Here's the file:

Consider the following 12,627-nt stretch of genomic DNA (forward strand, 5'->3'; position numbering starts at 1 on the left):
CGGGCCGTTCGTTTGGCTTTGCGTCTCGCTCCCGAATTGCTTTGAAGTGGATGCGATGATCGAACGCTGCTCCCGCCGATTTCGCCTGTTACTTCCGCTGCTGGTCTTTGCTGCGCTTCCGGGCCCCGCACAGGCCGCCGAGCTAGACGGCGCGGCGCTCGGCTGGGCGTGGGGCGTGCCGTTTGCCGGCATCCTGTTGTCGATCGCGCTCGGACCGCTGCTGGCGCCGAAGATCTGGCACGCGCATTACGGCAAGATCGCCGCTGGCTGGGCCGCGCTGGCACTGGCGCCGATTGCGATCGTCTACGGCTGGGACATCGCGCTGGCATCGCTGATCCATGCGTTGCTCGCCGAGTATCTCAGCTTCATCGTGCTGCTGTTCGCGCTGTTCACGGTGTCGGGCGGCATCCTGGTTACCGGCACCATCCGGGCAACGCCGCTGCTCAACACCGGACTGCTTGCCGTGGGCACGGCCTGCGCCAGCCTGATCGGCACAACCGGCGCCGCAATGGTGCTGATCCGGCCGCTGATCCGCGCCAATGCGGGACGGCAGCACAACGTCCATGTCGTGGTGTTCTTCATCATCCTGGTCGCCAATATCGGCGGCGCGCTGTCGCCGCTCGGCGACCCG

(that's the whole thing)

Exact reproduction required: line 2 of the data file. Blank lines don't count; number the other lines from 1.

CGGGCCGTTCGTTTGGCTTTGCGTCTCGCTCCCGAATTGCTTTGAAGTGGATGCGATGATCGAACGCTGCTCCCGCCGATTTCGCCTGTTACTTCCGCTGCTGGTCTTTGCTGCGCTTCCGGGCCCCGCACAGGCCGCCGAGCTAGACGGCGCGGCGCTCGGCTGGGCGTGGGGCGTGCCGTTTGCCGGCATCCTGTTGTCGATCGCGCTCGGACCGCTGCTGGCGCCGAAGATCTGGCACGCGCATTACGGCAAGATCGCCGCTGGCTGGGCCGCGCTGGCACTGGCGCCGATTGCGATCGTCTACGGCTGGGACATCGCGCTGGCATCGCTGATCCATGCGTTGCTCGCCGAGTATCTCAGCTTCATCGTGCTGCTGTTCGCGCTGTTCACGGTGTCGGGCGGCATCCTGGTTACCGGCACCATCCGGGCAACGCCGCTGCTCAACACCGGACTGCTTGCCGTGGGCACGGCCTGCGCCAGCCTGATCGGCACAACCGGCGCCGCAATGGTGCTGATCCGGCCGCTGATCCGCGCCAATGCGGGACGGCAGCACAACGTCCATGTCGTGGTGTTCTTCATCATCCTGGTCGCCAATATCGGCGGCGCGCTGTCGCCGCTCGGCGACCCG